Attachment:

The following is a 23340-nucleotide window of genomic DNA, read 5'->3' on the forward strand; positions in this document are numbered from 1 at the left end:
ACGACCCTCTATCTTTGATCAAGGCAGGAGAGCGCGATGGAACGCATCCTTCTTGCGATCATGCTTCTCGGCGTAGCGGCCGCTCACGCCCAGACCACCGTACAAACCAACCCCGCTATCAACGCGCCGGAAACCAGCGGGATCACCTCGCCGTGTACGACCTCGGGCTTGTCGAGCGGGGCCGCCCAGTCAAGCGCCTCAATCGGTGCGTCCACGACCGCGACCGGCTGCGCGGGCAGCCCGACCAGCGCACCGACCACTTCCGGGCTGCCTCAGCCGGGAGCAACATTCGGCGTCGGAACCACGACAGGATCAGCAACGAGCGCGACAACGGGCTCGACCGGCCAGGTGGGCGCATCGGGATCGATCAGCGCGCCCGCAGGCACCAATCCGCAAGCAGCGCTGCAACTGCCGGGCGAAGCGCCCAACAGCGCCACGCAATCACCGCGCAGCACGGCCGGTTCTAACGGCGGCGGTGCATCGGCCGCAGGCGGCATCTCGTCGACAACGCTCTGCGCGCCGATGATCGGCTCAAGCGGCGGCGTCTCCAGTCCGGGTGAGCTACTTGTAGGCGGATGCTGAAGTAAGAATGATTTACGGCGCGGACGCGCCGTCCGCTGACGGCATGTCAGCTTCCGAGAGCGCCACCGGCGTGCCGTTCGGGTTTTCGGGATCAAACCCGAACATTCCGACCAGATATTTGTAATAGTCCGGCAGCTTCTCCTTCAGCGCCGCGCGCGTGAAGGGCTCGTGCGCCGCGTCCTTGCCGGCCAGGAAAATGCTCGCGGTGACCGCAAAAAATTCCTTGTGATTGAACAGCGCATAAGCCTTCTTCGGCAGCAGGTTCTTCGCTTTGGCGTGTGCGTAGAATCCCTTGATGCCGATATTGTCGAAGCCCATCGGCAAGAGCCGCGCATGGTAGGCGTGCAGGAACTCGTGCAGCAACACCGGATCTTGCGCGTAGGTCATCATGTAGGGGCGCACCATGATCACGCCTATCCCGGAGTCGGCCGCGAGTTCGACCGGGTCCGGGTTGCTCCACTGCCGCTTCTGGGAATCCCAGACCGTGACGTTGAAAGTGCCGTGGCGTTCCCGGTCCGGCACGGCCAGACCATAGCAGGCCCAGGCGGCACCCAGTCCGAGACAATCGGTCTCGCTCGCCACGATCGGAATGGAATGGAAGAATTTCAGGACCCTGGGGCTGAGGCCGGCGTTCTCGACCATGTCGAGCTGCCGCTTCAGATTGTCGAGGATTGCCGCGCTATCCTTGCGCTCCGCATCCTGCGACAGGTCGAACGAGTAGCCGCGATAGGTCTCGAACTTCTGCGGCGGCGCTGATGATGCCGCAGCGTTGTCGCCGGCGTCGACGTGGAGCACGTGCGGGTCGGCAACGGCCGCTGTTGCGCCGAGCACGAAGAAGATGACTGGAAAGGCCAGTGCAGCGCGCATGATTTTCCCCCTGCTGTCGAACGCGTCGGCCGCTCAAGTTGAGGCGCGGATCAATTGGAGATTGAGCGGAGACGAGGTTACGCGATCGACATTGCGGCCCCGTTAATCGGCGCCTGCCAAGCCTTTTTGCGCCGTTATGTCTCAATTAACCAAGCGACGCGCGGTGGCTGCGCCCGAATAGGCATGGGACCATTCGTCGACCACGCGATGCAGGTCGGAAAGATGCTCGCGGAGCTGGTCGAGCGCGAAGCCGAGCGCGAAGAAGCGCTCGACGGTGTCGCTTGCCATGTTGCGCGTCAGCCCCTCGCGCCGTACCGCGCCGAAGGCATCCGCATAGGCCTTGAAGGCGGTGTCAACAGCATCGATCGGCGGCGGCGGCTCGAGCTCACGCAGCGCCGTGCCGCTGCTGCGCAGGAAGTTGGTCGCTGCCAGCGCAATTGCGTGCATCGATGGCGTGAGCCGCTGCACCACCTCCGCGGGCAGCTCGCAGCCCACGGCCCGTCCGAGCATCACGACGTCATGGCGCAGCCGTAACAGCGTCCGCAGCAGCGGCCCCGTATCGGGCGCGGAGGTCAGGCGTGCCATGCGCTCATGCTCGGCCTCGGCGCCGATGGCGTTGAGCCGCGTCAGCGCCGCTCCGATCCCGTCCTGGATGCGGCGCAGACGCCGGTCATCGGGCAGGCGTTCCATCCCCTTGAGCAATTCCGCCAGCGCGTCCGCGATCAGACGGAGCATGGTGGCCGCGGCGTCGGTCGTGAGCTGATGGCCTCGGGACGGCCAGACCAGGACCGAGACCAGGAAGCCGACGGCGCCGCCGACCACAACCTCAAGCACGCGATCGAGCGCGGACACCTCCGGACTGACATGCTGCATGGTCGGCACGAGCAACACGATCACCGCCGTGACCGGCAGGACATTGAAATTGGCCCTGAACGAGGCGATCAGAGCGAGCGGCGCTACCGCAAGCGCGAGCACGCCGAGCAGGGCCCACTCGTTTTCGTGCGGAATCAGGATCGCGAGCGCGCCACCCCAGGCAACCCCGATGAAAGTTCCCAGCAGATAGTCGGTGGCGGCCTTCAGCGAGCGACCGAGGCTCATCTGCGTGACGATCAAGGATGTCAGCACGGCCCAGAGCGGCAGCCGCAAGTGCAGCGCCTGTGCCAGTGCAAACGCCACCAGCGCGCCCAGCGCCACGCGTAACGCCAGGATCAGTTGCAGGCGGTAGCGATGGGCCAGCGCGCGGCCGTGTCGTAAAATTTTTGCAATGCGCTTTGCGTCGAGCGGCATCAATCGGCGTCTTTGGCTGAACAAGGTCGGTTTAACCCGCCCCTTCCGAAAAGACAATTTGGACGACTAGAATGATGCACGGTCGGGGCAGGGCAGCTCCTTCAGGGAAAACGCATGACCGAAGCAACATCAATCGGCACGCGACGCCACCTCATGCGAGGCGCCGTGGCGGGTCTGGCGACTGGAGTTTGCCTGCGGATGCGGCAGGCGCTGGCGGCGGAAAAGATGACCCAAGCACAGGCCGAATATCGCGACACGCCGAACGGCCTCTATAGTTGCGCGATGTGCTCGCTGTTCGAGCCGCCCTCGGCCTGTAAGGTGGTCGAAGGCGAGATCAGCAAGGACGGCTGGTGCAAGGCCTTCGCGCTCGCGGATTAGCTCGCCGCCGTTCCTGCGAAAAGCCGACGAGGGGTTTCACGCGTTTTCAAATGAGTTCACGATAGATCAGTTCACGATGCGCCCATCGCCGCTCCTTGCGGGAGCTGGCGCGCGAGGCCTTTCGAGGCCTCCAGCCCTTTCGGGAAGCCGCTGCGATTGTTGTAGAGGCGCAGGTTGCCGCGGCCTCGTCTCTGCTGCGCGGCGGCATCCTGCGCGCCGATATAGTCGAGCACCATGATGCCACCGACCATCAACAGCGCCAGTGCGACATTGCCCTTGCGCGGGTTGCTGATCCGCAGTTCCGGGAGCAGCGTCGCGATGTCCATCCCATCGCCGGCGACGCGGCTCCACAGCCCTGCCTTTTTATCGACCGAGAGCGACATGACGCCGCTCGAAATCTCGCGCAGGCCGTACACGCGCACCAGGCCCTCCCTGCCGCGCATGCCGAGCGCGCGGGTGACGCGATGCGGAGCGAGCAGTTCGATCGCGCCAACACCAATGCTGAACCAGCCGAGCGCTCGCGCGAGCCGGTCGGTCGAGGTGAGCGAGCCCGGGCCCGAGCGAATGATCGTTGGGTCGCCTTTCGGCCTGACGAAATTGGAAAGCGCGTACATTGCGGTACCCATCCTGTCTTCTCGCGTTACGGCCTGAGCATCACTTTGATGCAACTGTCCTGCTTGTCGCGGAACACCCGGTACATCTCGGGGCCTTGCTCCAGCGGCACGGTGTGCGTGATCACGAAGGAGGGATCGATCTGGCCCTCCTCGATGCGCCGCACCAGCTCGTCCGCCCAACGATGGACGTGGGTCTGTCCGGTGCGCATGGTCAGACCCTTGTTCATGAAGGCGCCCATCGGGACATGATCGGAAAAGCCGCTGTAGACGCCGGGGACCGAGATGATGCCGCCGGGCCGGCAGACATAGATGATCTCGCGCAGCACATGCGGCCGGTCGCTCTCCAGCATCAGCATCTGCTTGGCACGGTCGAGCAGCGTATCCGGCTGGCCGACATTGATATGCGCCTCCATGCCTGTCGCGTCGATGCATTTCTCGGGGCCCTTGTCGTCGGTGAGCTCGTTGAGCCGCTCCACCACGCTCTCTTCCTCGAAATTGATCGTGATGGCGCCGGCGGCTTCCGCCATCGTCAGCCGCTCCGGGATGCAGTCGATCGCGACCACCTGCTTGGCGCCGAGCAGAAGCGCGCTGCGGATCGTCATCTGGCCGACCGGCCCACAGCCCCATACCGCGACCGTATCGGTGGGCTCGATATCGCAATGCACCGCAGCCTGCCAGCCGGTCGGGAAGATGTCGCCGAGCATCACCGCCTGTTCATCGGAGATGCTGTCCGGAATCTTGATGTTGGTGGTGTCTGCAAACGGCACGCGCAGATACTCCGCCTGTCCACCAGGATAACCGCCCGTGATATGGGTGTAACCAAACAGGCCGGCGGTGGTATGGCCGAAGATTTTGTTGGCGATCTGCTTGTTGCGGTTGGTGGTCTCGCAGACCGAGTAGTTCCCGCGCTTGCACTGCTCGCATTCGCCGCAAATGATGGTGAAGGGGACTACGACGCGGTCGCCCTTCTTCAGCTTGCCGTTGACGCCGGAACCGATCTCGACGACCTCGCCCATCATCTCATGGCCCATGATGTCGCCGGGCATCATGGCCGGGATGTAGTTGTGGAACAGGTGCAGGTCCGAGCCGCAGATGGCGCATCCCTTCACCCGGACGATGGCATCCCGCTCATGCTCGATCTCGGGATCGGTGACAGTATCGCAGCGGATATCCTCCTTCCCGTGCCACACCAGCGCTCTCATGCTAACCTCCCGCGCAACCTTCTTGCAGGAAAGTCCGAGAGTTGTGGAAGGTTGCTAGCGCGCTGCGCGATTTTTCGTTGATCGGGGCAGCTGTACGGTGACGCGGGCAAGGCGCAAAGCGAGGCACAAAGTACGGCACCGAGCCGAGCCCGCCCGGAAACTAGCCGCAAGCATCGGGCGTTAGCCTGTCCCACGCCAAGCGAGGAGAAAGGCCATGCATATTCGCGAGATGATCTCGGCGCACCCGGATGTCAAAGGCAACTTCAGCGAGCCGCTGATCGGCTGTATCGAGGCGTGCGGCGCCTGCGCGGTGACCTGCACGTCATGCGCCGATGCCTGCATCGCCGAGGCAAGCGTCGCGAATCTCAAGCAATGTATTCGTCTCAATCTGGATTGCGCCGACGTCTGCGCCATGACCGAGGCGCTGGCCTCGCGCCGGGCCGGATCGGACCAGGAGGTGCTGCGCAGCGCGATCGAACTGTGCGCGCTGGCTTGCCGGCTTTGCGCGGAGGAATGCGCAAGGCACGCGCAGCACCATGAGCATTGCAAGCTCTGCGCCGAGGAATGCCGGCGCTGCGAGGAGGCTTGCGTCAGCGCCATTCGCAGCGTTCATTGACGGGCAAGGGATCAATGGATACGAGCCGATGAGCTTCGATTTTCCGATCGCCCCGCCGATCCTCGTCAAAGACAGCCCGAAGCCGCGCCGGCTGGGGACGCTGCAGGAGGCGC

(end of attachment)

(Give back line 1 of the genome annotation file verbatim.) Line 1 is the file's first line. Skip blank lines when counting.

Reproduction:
The following is a 23340-nucleotide window of genomic DNA, read 5'->3' on the forward strand; positions in this document are numbered from 1 at the left end: